electric vehicle (ev) charging Applications
Optimizing the business model.
As charger and location are ironed out, it’s also vital to consider the specifics around who will be responsible for the station, how the station dispenses power, and how drivers will reimburse station owners for energy use (if at all).
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Who is paying for the station and who is responsible for the site where it’s located:
The charging station owner is responsible for installation, operation, and maintenance, and is often called the charging point operator (CPO). The CPO assumes all risks and costs of installation and operation and has control over the user experience and billing arrangements (if any).
In this case, the site host owns the space on which the charging station sits and also controls the power. In some cases, the charging station owner is fully responsible for coordinating with the utility, installing and operating the units without intervention from the host. In the case of multi-family charging, the property coordinates with utilities and electricians and sets community power-sharing rules while the resident pays for and owns the charging station hardware.
Does power dispensing need to be tracked:
Basic units are simple energy dispensing devices. They have no notion of user access control or billing for service. These are not usually appropriate for public charging applications and typically apply best to protected parking scenarios where usage data and cost recovery aren’t necessary.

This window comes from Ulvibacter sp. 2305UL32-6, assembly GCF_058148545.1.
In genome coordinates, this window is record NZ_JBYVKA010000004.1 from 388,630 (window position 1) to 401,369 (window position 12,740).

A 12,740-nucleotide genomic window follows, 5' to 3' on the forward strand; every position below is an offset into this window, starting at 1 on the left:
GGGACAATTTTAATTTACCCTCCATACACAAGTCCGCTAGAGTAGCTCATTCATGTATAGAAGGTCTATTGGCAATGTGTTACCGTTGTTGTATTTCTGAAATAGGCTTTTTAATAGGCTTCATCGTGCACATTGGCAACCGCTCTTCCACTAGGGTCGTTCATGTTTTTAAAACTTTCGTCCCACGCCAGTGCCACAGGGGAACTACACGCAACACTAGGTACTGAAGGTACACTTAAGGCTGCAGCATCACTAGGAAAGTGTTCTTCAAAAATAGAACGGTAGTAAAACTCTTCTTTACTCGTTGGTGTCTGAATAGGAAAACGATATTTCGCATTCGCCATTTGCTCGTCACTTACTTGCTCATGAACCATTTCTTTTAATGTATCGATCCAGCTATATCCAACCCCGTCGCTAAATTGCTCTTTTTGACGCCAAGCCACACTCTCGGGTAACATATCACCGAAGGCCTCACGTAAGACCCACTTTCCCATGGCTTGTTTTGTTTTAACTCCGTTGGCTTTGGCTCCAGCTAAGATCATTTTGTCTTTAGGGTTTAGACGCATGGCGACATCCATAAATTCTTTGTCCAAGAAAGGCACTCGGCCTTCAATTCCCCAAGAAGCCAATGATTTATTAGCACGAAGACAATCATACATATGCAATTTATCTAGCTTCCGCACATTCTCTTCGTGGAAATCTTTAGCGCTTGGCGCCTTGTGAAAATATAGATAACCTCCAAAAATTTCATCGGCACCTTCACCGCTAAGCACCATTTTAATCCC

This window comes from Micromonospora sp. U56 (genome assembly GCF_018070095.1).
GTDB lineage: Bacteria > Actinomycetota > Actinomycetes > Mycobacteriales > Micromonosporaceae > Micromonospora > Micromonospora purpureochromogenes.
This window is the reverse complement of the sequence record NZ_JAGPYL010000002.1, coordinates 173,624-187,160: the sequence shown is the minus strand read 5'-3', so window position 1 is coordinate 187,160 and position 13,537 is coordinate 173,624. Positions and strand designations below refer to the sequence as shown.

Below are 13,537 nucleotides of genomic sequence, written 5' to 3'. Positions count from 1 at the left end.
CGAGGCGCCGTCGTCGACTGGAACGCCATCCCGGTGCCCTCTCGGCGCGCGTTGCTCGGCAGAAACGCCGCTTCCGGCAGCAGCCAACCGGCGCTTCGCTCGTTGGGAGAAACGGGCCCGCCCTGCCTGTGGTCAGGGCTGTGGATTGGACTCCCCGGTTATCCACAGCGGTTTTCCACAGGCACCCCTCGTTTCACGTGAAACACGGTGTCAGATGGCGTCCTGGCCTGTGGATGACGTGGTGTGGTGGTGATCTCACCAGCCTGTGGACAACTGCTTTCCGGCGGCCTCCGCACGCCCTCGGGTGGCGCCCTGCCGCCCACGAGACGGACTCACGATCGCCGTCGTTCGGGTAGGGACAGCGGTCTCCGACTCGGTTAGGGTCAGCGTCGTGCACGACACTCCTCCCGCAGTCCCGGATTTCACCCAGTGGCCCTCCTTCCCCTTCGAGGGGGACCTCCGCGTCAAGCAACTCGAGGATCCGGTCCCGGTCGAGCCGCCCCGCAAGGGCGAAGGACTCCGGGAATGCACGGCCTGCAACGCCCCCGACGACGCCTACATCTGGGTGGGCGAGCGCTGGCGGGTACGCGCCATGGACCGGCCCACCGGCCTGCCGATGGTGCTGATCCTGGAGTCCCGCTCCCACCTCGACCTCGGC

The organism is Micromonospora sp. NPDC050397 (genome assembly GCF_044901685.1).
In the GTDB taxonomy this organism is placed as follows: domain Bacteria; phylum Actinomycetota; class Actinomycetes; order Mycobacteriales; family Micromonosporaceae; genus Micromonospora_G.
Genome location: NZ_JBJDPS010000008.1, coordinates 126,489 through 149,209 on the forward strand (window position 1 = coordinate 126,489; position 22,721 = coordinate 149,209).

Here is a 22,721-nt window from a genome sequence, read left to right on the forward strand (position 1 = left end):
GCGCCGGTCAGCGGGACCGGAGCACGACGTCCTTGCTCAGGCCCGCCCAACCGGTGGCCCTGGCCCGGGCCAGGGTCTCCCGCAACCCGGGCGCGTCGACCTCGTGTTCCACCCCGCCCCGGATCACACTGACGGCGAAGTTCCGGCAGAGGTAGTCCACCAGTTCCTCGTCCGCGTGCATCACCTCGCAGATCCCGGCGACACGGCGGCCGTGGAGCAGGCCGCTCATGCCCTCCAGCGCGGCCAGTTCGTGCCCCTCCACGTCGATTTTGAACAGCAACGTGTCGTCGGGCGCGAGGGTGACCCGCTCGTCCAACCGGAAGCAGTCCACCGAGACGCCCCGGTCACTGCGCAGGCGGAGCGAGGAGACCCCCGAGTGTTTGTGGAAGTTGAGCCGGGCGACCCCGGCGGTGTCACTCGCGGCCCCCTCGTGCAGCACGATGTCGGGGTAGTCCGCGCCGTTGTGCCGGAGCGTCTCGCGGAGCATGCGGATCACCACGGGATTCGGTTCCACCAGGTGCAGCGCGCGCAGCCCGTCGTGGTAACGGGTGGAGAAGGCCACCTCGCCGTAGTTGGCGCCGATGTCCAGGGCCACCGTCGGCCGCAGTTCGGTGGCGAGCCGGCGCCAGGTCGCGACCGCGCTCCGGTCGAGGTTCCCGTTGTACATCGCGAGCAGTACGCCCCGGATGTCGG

Authenticated may be publicly available units and use a secondary device like a key fob or a mobile app to verify the identity of the user before dispensing power. These units can track energy usage by account; networked units can access this data and manage users remotely, while non-networked units do not have remote features.
Fully networked units are remotely accessible. Networked chargers provide advanced functionality that increase the utility of a station, such as automated demand response, dynamic billing arrangements, flexible business model adjustment, driver alerts for completed charges, remote diagnostics, and usage data.
Provides access to people approved to use these stations. Users cannot be added remotely.
While some charging station owners choose to give power away for free, for example, to increase dwell time in retail scenarios, some CPOs choose to bill for charger use, either as a cost recovery effort or as a profit driver. This is also often a method to dis-incentivize bad driver behavior, such as occupying a charging station parking spot despite full charge.
How drivers pay for charging sessions:
Typical per-hour pricing does not vary throughout the day at the driver level but will vary for the host, based on peak demand and time-of-use rates.
This is usually appropriate for scenarios where drivers will have shorter and more regular sessions, such as in certain workplace charging implementations.
This accurately accounts for the true cost of electricity for the charging station owner by charging drivers the “time-of-use” (TOU) rate but does not give an incentive for a car that is fully charged to leave the space.
Charging station owners can choose to penalize drivers who continue to occupy a charging space even after being fully charged.